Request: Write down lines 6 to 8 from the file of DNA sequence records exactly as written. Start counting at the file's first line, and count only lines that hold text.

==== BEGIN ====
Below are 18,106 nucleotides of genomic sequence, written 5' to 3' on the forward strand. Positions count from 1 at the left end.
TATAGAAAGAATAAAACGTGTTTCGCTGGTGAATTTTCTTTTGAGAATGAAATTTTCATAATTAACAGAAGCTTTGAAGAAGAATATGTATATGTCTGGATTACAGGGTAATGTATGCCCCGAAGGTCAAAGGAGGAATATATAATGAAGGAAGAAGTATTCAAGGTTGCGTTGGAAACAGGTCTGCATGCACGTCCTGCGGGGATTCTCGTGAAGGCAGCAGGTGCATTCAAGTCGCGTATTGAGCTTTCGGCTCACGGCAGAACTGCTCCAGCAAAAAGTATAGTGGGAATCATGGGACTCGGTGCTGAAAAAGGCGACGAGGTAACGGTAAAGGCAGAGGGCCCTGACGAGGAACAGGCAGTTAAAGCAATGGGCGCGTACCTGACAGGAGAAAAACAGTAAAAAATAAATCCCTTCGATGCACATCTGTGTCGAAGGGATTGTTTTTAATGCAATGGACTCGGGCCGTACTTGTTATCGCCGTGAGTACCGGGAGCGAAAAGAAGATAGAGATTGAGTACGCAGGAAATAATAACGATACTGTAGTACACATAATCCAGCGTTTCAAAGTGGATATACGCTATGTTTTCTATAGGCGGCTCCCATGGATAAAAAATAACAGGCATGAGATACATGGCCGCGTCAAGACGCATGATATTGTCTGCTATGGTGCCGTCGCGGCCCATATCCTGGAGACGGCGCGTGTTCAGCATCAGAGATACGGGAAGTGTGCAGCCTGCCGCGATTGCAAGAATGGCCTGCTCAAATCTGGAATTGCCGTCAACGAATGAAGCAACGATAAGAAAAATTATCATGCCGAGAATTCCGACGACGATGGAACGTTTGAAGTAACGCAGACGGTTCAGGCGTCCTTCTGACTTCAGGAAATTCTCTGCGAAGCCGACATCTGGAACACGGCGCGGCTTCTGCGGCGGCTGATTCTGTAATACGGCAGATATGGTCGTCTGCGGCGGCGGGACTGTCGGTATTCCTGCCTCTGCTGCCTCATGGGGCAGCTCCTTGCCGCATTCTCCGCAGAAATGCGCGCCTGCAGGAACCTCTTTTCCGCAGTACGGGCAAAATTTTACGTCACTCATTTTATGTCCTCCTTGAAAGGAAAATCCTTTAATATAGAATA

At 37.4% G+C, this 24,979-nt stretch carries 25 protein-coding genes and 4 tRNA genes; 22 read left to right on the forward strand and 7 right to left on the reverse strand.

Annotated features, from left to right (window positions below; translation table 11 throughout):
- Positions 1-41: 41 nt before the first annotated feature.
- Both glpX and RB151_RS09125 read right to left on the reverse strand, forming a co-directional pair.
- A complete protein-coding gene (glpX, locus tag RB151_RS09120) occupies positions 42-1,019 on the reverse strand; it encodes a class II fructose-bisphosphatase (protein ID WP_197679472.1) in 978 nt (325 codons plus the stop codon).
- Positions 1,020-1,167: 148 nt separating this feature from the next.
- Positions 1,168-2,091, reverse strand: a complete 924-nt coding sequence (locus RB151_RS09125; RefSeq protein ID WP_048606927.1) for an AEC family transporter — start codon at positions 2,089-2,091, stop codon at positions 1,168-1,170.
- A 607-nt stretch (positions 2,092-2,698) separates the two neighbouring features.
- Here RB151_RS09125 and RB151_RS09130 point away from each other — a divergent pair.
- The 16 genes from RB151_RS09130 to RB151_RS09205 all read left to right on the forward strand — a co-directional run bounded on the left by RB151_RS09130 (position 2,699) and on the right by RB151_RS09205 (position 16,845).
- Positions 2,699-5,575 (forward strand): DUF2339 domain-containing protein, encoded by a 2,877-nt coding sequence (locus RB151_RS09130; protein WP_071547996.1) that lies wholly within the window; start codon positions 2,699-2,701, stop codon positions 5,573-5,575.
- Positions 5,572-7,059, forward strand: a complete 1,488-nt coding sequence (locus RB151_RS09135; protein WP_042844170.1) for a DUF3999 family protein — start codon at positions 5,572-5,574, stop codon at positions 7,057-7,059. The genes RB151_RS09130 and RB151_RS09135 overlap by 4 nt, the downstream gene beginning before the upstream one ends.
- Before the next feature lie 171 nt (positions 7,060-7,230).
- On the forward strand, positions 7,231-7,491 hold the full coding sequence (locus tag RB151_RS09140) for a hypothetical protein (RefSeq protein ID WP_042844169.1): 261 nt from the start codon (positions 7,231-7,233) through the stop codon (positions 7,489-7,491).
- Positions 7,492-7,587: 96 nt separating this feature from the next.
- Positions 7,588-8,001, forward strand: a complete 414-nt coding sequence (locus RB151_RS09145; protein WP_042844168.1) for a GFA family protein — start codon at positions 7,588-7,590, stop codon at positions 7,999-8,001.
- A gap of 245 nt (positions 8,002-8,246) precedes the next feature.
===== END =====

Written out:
- Both glpX and RB151_RS09125 read right to left on the reverse strand, forming a co-directional pair.
- A complete protein-coding gene (glpX, locus tag RB151_RS09120) occupies positions 42-1,019 on the reverse strand; it encodes a class II fructose-bisphosphatase (protein ID WP_197679472.1) in 978 nt (325 codons plus the stop codon).
- Positions 1,020-1,167: 148 nt separating this feature from the next.